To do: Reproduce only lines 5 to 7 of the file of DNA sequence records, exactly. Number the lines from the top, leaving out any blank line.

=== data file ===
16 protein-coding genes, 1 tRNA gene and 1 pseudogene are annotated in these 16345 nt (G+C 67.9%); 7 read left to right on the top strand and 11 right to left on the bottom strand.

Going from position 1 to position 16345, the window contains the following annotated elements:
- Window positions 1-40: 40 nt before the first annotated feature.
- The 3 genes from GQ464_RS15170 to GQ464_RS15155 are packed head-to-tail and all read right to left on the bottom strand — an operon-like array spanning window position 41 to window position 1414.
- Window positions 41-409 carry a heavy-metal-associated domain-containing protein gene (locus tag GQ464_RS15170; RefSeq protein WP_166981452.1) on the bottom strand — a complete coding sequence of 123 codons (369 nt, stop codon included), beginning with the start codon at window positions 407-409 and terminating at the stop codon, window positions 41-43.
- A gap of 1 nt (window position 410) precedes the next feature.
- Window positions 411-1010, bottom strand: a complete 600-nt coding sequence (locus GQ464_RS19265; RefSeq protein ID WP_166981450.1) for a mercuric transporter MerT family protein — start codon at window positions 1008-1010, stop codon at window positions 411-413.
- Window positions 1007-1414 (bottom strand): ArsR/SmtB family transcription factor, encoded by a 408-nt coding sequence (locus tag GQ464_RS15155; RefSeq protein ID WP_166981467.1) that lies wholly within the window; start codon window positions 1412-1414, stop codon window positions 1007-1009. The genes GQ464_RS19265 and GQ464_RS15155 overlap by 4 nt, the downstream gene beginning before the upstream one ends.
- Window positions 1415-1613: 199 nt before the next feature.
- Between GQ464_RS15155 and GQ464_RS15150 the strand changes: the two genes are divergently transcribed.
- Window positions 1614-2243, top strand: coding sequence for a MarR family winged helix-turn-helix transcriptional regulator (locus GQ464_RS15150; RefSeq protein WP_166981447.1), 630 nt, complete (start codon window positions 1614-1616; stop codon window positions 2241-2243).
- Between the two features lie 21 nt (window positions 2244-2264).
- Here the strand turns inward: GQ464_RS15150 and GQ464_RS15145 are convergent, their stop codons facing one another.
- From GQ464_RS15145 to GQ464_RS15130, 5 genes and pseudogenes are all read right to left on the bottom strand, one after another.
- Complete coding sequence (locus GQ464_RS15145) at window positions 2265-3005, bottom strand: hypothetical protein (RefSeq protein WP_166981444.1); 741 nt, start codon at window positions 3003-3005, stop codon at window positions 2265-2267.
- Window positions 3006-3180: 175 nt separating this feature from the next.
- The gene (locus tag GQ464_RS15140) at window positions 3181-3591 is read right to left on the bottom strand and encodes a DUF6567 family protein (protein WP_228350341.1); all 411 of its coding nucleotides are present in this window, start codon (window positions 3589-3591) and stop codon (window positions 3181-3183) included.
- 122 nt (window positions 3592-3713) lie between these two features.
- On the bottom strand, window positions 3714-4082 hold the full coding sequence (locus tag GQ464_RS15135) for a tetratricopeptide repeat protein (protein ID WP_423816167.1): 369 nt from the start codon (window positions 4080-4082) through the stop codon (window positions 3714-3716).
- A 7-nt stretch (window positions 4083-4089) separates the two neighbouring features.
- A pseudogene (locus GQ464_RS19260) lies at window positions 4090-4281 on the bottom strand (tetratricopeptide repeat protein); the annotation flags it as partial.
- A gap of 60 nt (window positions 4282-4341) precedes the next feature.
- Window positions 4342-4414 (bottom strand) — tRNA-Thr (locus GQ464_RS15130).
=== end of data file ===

- Window positions 41-409 carry a heavy-metal-associated domain-containing protein gene (locus tag GQ464_RS15170; RefSeq protein WP_166981452.1) on the bottom strand — a complete coding sequence of 123 codons (369 nt, stop codon included), beginning with the start codon at window positions 407-409 and terminating at the stop codon, window positions 41-43.
- A gap of 1 nt (window position 410) precedes the next feature.
- Window positions 411-1010, bottom strand: a complete 600-nt coding sequence (locus GQ464_RS19265; RefSeq protein ID WP_166981450.1) for a mercuric transporter MerT family protein — start codon at window positions 1008-1010, stop codon at window positions 411-413.